Aryan Nations emblem.
|Founder||Richard Girnt Butler|
|Part of the Politics and elections and Politics series on|
|Part of a series on|
Aryan Nations is an anti-Semitic, neo-Nazi, white supremacist terrorist organization that was originally based in Hayden, Idaho. Richard Girnt Butler founded the group in the 1970s, as an arm of the Christian Identity organization Church of Jesus Christ–Christian. The Federal Bureau of Investigation has called Aryan Nations a "terrorist threat", and the RAND Corporation has called it the "first truly nationwide terrorist network" in the United States.
The beliefs of Aryan Nations are based on the teachings of Wesley A. Swift, a significant figure in the early Christian Identity movement. Swift combined British Israelism, extreme antisemitism and political militancy. He founded his own church in California in the mid-1940s, and he also hosted a daily radio broadcast in California during the 1950s and 1960s. In 1957, the name of his church was changed to the Church of Jesus Christ–Christian, which is used today by Aryan Nations churches.
From the late 1970s until 2001, the Aryan Nations headquarters was located in a 20-acre (8.1 ha) compound 1.8 miles (3 km) north of Hayden, Idaho. The Aryan Nations also had a number of state chapters, but their ties to the organization's headquarters were extremely loose. The group hosted an annual World Congress of Aryan Nations at Hayden Lake for Aryan Nations members and members of similar groups.
Until 1998, the leadership of Aryan Nations remained firmly in the hands of Richard Girnt Butler. By that time he was over 80 years old and had been in poor health for some time. At the annual Aryan Nations World Congress, Neuman Britton was appointed the group's new leader. In August 2001, however, Butler appointed Harold Ray Redfeairn from Ohio, who had been agitating for control of the organization since the mid-1990s. Previously, Redfeairn brought in Dave Hall, an FBI informant who exposed the group's illegal activities. Afterwards, Redfeairn was distrusted by some in the group. Redfeairn and August Kreis III, the propaganda minister for Aryan Nations, formed a splinter group, and as a result they were expelled from the organization by Butler. A few months later, Redfeairn returned to form an alliance with Butler. Butler's 2002 World Congress drew fewer than 100 people, and when he ran for mayor, he lost, garnering only 50 votes against over 2,100 votes. Redfeairn died in October 2003, and Butler died of heart failure in September 2004. At the time of Butler's death, Aryan Nations had about 200 members who were actively participating in the group.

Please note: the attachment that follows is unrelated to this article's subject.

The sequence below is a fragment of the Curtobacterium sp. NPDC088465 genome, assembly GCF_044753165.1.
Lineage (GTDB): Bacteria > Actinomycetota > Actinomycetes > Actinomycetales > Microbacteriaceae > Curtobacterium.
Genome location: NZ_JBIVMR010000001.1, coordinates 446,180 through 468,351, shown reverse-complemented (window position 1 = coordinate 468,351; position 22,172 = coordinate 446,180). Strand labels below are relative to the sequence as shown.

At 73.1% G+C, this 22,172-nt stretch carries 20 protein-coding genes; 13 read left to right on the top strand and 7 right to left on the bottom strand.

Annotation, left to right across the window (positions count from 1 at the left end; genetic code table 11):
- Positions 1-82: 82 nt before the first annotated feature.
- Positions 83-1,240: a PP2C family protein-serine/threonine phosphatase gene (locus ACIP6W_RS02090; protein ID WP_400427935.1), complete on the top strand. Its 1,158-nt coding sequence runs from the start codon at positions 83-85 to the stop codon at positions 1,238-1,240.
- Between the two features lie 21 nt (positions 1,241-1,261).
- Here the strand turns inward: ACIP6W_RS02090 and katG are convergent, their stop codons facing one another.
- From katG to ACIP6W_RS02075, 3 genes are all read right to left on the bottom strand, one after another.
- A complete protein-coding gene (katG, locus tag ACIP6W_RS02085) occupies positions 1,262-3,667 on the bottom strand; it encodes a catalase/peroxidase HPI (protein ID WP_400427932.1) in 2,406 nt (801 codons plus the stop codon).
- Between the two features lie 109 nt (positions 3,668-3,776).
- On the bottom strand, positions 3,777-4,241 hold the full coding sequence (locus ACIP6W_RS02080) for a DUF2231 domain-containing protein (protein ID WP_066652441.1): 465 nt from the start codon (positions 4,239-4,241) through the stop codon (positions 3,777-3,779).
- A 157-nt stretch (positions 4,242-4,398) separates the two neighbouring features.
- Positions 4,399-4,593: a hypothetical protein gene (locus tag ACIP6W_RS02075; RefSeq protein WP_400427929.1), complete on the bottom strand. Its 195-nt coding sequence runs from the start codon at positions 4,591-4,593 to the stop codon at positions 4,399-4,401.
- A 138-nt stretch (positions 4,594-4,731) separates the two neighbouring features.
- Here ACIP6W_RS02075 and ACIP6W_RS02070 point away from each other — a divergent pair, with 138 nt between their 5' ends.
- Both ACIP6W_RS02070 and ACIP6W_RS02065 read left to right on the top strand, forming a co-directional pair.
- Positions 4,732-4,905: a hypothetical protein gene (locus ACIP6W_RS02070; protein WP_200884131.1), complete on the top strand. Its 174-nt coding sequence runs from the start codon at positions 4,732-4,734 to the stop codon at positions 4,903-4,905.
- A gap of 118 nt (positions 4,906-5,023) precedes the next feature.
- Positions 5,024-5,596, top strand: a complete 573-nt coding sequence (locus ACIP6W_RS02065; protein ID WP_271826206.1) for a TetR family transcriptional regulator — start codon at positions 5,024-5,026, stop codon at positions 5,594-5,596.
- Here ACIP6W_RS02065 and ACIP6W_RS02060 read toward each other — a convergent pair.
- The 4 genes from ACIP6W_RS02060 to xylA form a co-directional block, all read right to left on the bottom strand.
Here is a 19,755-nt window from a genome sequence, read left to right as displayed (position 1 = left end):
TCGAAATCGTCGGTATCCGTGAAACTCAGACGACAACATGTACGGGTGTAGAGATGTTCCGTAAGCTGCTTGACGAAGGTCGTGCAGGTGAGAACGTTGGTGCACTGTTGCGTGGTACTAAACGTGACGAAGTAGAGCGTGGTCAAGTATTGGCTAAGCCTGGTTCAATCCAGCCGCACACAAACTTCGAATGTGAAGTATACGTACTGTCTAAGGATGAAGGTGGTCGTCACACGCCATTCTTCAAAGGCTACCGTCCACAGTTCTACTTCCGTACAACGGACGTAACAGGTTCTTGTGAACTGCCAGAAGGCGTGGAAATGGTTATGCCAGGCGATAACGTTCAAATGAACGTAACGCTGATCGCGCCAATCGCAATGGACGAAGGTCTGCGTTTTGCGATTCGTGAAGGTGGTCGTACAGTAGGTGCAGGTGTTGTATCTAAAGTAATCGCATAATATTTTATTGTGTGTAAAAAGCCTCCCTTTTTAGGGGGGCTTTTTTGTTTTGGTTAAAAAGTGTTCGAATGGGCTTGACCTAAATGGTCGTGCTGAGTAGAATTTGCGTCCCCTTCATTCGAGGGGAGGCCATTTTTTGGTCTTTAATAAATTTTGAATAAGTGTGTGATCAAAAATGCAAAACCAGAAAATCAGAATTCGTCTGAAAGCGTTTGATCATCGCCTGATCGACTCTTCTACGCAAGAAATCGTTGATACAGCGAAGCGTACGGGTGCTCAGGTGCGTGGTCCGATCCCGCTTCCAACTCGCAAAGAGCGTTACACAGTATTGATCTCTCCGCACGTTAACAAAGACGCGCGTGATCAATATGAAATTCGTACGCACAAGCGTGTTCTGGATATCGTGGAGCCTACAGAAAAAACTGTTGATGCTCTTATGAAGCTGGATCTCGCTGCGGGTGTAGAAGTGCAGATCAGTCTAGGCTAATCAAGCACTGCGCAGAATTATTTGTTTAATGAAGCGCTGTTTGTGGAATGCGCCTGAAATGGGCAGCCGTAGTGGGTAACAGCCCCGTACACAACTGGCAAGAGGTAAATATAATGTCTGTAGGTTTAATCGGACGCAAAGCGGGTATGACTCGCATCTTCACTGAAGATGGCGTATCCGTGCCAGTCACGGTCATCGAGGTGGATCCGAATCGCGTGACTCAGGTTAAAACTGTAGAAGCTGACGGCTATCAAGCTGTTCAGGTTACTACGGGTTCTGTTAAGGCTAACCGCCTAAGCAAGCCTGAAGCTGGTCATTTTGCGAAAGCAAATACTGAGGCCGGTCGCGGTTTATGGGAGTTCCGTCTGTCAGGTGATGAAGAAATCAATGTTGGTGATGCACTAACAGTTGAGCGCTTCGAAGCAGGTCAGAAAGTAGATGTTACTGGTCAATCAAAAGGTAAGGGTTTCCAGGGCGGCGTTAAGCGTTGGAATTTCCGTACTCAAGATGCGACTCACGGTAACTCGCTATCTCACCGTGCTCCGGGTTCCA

Shooting and lawsuit
In September 2000, the Southern Poverty Law Center (SPLC) won a $6.3 million judgment against Aryan Nations from an Idaho jury who awarded punitive and compensatory damages to plaintiffs Victoria Keenan and her son Jason. The two had been beaten with rifles by Aryan Nations security guards in Coeur d'Alene, Idaho in July 1998. The woman and her son were driving near the Aryan Nations compound when their car backfired, which the guards claimed to misinterpret as gunfire. The guards fired at the car, striking it several times, leading the car to crash, after which one of the Aryan Nations guards held the Keenans at gunpoint. The SPLC filed suit on behalf of the Keenans. A jury found that Butler and Aryan Nations were grossly negligent in selecting and supervising the guards, and awarded the Keenans $6.3 million. A local attorney from the Keenan's legal team said that the large verdict was partly to compensate the Keenans, but largely to punish Butler and his followers and serve to deter similar conduct in the future.
The $6.3 million verdict caused Butler to file for bankruptcy one month later. As part of the bankruptcy process, the group's property was put up for auction. SPLC loaned the Keenans $95,000 to bid on the 20-acre property. In February 2001, the group's Hayden Lake compound and intellectual property, including the names "Aryan Nations" and "Church of Jesus Christ Christian", were transferred to the Keenans. Idaho native and millionaire philanthropist Greg Carr purchased the property from the Keenans, which he then donated to the North Idaho College Foundation. It is now a park dedicated to peace.
Local fire departments demolished some of the church's former buildings by burning them during training exercises. Edgar Steele, the attorney who had represented Butler, was later convicted of hiring a handyman to kill his own wife, and in 2014, he died while he was serving a 50-year prison sentence.
Split and decline
There are three main Aryan Nations factions. One is led by August Kreis III and Charles John Juba. In 2002, Kreis' group was on a 10-acre (4.0 ha) compound in the rural town of Ulysses in Potter County, north central Pennsylvania, which was host to the 2002 Aryan Nations World Congress. Juba resigned in March 2005, announcing that Kreis was the group's new leader, with a new headquarters in Lexington, South Carolina. In 2005, Kreis received media attention by seeking an Aryan Nations–al Qaeda alliance.
In 2005, the Holy Order of the Phineas Priesthood, formerly in association with the faction operated by Kreis, seceded and formed Aryan Nations Revival, based in New York City. The Holy Order was created in opposition to Kreis's acceptance of adherents of Wicca, Islam, and Odinism, which it viewed as a deviation from the core Christian Identity belief of Aryan Nations. This revival rapidly became the largest faction.